You are here

Lititz and Vicinity

-A A +A

Lititz had its beginning in 1741 when a local farmer, John George Klein, permitted the construction of a log church for Moravian services on his property after he heard Count Nicholas von Zinzendorf speak in Lancaster. Klein followed his initial gift with an additional four-acre tract that became the site of the first community house or Gemeinhaus (1746–1748), and a year later offered his entire farm of nearly five hundred acres, which became the basis for Lititz. The name referred to the castle of the Bohemian king who in 1456 had offered protection to the followers of John Huss.

Surveys were completed in the next decade with a main street running roughly east–west centered on a “Platz” or town square with flanking buildings for single sisters and brothers. These were built of stone with characteristic double-pitched roofs with jerkinheads at each end. A Greek cross–plan church was erected in 1787 that was remodeled in the fashionable German Romanesque in 1857, very much in the mode of Stephen D. Button's work. This shift toward contemporary fashion denoted the end of the Moravian monopoly on ownership of property. From 1855 on, house lots were sold to all comers. The secular portion of the town is centered to the east along PA 501, now Lancaster County's premier leisure-focused main street. It has a richly pleasurable texture with such whimsical shop names characteristic of new elite places as Spill the Beans Coffee on Main Street and, around the corner, Dosie Dough pastries.

Lititz's center grew around what is now called the General Sutter Inn at 14 E. Main Street. The early-nineteenth-century building was later named for John Sutter of California gold rush fame, who retired to Lititz in 1871. It was originally built to serve non-Moravian visitors. Like the Almonry at Ephrata (LA34.3) and the Sun Inn in Bethlehem (NO24), visitors were segregated from the spiritual community. Nearby is an extraordinarily conservative brownstone Lutheran Church (1911) on Main Street. Its congregation (St. Paul Evangelical Lutheran) has since moved into a rather remarkable LeCorbusier-influenced modern church (1969) and a Frank Lloyd Wright–influenced church school (1960) just to the west at 200 W. Orange Street. C. Emlen Urban of Lancaster designed the classical Farmers National Bank at 9 Main Street (c. 1920). Notable is the replica of the demolished Frank Furness station across the tracks from the Wilbur Chocolate plant. Main Street contains the core of Lititz's early buildings. The Teddy Bear hospital occupies a mid-eighteenth-century log house (302 Balmer Road) that has been shorn of its original pent eave; the Lititz Museum is at 145 Main Street; and the Julius Sturgis Pretzel Bakery and museum at 223 E. Main Street occupies a mid-eighteenth-century stone building.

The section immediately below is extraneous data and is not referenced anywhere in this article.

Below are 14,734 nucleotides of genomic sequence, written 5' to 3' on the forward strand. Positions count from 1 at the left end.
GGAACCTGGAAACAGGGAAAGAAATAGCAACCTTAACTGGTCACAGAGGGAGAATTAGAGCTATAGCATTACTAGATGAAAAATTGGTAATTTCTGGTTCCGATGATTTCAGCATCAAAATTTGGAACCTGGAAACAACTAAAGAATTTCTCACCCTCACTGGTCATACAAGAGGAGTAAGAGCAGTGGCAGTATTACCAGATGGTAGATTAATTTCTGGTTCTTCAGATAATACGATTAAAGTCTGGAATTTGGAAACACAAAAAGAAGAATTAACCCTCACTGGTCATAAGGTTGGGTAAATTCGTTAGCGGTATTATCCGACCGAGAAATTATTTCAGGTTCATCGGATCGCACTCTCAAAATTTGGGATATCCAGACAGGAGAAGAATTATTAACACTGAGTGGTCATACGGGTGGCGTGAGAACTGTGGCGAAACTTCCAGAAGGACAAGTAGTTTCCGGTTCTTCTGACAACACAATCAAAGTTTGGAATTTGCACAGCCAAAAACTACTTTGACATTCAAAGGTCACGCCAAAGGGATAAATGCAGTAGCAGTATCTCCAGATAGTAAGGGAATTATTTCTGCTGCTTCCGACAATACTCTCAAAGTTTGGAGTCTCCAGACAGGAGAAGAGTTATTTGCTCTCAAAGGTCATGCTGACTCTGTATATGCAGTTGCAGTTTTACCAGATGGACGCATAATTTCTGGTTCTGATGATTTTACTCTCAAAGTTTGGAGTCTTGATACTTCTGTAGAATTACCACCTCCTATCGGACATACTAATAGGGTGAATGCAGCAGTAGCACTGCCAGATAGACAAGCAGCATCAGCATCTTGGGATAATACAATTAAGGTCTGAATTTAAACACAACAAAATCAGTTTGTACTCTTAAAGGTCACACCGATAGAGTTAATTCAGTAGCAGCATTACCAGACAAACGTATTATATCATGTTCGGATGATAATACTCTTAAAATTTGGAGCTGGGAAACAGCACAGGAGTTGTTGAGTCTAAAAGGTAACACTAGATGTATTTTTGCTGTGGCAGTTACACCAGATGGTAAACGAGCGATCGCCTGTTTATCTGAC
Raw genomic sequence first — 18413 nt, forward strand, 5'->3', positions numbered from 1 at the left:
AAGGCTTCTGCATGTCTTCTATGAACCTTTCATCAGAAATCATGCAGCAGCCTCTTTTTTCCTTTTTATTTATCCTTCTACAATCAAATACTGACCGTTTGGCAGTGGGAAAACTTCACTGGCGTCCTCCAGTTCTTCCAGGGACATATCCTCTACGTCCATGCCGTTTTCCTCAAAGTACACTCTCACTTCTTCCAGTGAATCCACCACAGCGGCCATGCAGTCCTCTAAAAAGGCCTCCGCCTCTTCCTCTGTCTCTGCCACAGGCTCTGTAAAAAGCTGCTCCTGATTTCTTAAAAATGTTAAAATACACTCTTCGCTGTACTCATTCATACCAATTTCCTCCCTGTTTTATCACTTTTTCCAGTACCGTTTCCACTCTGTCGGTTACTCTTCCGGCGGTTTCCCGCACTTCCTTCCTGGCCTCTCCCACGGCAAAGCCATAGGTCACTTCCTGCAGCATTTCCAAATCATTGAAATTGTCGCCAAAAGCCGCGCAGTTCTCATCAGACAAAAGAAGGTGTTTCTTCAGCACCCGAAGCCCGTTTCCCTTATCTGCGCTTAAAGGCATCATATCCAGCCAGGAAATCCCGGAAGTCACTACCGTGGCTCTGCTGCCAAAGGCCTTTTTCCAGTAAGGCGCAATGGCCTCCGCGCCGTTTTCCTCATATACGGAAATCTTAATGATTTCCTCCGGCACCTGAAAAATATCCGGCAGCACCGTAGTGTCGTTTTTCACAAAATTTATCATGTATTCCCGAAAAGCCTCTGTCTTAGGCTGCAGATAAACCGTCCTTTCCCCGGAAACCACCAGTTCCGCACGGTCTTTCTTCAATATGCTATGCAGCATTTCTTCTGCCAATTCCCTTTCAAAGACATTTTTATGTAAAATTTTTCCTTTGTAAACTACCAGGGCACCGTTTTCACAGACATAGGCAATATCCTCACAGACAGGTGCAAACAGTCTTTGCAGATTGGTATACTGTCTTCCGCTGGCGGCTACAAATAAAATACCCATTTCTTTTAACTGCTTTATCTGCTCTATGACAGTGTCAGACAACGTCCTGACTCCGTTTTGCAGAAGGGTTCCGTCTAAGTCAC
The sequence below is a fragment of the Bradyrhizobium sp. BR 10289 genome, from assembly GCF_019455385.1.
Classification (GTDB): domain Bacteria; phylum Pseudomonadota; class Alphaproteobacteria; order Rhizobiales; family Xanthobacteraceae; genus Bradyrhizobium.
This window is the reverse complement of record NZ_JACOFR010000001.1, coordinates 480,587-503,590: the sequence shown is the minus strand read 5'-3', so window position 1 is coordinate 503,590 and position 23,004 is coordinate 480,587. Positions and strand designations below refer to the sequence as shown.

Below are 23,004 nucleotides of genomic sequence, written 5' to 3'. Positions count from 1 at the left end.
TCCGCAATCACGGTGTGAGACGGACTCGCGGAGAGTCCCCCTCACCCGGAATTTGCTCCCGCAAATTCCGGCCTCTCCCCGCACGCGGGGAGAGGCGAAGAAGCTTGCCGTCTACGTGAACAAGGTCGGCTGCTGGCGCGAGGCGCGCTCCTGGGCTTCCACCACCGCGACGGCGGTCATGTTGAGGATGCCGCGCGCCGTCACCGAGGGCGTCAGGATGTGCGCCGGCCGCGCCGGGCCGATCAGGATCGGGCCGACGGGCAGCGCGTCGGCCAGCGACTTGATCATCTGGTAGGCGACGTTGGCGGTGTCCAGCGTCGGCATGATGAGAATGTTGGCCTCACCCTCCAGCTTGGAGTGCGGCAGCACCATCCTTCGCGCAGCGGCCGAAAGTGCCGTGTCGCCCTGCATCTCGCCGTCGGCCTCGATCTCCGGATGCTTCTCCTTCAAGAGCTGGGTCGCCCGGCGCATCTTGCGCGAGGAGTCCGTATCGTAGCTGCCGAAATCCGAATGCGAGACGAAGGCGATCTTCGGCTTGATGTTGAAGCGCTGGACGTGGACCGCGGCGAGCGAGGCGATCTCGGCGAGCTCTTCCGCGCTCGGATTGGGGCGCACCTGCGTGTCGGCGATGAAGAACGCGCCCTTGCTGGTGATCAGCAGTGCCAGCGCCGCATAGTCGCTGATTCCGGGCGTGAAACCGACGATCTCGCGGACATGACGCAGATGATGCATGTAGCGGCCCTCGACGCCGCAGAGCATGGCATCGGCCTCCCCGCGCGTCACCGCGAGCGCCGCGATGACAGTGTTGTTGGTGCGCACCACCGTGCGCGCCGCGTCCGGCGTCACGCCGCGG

Writing Credits

George E. Thomas

If SAH Archipedia has been useful to you, please consider supporting it.

SAH Archipedia tells the story of the United States through its buildings, landscapes, and cities. This freely available resource empowers the public with authoritative knowledge that deepens their understanding and appreciation of the built environment. But the Society of Architectural Historians, which created SAH Archipedia with University of Virginia Press, needs your support to maintain the high-caliber research, writing, photography, cartography, editing, design, and programming that make SAH Archipedia a trusted online resource available to all who value the history of place, heritage tourism, and learning.